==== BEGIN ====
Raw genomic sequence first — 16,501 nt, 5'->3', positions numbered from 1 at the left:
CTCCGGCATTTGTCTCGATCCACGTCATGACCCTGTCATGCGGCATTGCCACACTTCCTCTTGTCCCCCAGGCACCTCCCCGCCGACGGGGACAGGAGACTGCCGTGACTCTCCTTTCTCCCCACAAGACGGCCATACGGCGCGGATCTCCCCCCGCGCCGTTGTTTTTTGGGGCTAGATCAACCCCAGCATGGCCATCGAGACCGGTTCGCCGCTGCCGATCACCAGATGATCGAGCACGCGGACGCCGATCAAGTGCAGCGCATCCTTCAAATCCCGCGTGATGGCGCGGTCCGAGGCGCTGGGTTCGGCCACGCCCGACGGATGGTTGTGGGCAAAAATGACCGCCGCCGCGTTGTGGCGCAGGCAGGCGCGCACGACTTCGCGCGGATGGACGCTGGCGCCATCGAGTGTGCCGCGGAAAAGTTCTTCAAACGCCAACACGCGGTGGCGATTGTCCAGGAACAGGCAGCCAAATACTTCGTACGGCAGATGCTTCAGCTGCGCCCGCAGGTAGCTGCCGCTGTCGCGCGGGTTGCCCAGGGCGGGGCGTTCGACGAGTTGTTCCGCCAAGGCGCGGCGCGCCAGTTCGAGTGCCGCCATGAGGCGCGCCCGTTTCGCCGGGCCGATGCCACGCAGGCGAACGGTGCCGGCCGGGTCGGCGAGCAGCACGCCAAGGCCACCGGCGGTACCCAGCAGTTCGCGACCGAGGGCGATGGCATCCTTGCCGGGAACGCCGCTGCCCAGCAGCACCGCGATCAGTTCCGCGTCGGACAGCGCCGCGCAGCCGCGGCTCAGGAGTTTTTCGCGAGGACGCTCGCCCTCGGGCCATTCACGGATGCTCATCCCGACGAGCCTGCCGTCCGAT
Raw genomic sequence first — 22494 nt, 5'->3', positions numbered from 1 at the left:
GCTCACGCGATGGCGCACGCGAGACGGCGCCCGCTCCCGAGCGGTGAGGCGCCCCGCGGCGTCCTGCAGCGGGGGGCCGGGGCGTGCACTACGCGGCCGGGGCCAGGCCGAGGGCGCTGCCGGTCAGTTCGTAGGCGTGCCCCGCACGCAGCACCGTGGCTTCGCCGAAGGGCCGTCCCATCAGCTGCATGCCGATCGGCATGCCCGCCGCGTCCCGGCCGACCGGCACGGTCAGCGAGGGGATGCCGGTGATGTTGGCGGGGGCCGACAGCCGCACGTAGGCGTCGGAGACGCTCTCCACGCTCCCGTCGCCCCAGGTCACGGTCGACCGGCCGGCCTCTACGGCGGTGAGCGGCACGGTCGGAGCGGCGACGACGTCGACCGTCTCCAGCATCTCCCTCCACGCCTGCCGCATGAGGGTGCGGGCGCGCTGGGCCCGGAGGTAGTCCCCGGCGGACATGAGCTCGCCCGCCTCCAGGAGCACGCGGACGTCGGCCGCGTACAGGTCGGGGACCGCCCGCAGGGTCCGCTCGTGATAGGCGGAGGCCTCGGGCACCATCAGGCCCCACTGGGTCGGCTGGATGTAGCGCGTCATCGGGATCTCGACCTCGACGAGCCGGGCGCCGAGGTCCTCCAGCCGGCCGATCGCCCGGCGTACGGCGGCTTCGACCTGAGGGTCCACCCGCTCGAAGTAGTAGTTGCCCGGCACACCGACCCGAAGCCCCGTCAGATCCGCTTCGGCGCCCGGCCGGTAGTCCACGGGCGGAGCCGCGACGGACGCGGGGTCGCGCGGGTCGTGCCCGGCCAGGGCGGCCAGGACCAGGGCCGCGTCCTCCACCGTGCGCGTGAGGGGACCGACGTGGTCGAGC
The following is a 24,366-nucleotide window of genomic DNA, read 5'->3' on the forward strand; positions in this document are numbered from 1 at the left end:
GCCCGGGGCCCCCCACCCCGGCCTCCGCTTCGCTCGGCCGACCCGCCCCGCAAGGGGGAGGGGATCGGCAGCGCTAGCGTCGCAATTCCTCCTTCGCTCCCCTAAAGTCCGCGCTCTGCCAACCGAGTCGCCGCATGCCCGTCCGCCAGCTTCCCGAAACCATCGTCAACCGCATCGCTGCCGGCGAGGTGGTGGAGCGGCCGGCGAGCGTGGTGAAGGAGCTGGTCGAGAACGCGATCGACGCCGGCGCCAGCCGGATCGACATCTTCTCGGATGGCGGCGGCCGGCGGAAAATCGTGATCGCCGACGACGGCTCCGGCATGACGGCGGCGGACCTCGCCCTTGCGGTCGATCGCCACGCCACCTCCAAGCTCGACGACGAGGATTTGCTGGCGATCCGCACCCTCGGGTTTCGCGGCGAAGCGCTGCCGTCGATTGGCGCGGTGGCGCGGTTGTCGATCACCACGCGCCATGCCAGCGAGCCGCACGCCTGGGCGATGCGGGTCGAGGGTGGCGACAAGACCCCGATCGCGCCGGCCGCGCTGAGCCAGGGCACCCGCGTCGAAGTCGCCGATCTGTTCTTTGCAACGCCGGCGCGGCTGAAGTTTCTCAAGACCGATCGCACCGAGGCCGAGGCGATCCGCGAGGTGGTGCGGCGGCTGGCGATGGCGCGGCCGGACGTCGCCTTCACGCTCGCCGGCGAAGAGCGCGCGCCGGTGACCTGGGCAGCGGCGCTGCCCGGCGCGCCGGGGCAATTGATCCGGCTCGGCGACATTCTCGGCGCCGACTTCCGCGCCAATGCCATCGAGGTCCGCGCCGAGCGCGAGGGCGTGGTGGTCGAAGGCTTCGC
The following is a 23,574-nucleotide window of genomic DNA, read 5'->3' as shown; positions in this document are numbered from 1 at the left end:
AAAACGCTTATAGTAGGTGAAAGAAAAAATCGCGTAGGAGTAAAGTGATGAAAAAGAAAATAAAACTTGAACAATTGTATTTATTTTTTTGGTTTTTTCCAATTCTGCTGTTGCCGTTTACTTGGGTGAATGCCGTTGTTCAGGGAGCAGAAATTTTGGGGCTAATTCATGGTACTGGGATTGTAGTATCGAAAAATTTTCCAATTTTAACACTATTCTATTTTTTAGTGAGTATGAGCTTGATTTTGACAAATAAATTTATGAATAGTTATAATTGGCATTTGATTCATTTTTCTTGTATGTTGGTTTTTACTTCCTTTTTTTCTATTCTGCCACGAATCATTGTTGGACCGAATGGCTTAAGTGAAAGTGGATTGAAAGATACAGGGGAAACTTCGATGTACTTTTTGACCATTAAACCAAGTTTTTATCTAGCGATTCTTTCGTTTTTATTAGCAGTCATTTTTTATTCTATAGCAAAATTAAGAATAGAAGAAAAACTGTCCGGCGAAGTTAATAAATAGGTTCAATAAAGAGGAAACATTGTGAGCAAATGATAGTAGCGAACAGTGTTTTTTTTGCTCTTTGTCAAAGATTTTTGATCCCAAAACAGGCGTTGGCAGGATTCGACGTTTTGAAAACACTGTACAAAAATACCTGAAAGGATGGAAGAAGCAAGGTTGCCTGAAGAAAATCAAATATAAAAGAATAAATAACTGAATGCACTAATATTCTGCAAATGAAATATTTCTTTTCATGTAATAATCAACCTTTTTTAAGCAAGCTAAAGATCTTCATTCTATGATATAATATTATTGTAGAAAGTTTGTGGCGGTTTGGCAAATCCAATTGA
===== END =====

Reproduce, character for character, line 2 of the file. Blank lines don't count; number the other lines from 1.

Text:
CTCCGGCATTTGTCTCGATCCACGTCATGACCCTGTCATGCGGCATTGCCACACTTCCTCTTGTCCCCCAGGCACCTCCCCGCCGACGGGGACAGGAGACTGCCGTGACTCTCCTTTCTCCCCACAAGACGGCCATACGGCGCGGATCTCCCCCCGCGCCGTTGTTTTTTGGGGCTAGATCAACCCCAGCATGGCCATCGAGACCGGTTCGCCGCTGCCGATCACCAGATGATCGAGCACGCGGACGCCGATCAAGTGCAGCGCATCCTTCAAATCCCGCGTGATGGCGCGGTCCGAGGCGCTGGGTTCGGCCACGCCCGACGGATGGTTGTGGGCAAAAATGACCGCCGCCGCGTTGTGGCGCAGGCAGGCGCGCACGACTTCGCGCGGATGGACGCTGGCGCCATCGAGTGTGCCGCGGAAAAGTTCTTCAAACGCCAACACGCGGTGGCGATTGTCCAGGAACAGGCAGCCAAATACTTCGTACGGCAGATGCTTCAGCTGCGCCCGCAGGTAGCTGCCGCTGTCGCGCGGGTTGCCCAGGGCGGGGCGTTCGACGAGTTGTTCCGCCAAGGCGCGGCGCGCCAGTTCGAGTGCCGCCATGAGGCGCGCCCGTTTCGCCGGGCCGATGCCACGCAGGCGAACGGTGCCGGCCGGGTCGGCGAGCAGCACGCCAAGGCCACCGGCGGTACCCAGCAGTTCGCGACCGAGGGCGATGGCATCCTTGCCGGGAACGCCGCTGCCCAGCAGCACCGCGATCAGTTCCGCGTCGGACAGCGCCGCGCAGCCGCGGCTCAGGAGTTTTTCGCGAGGACGCTCGCCCTCGGGCCATTCACGGATGCTCATCCCGACGAGCCTGCCGTCCGAT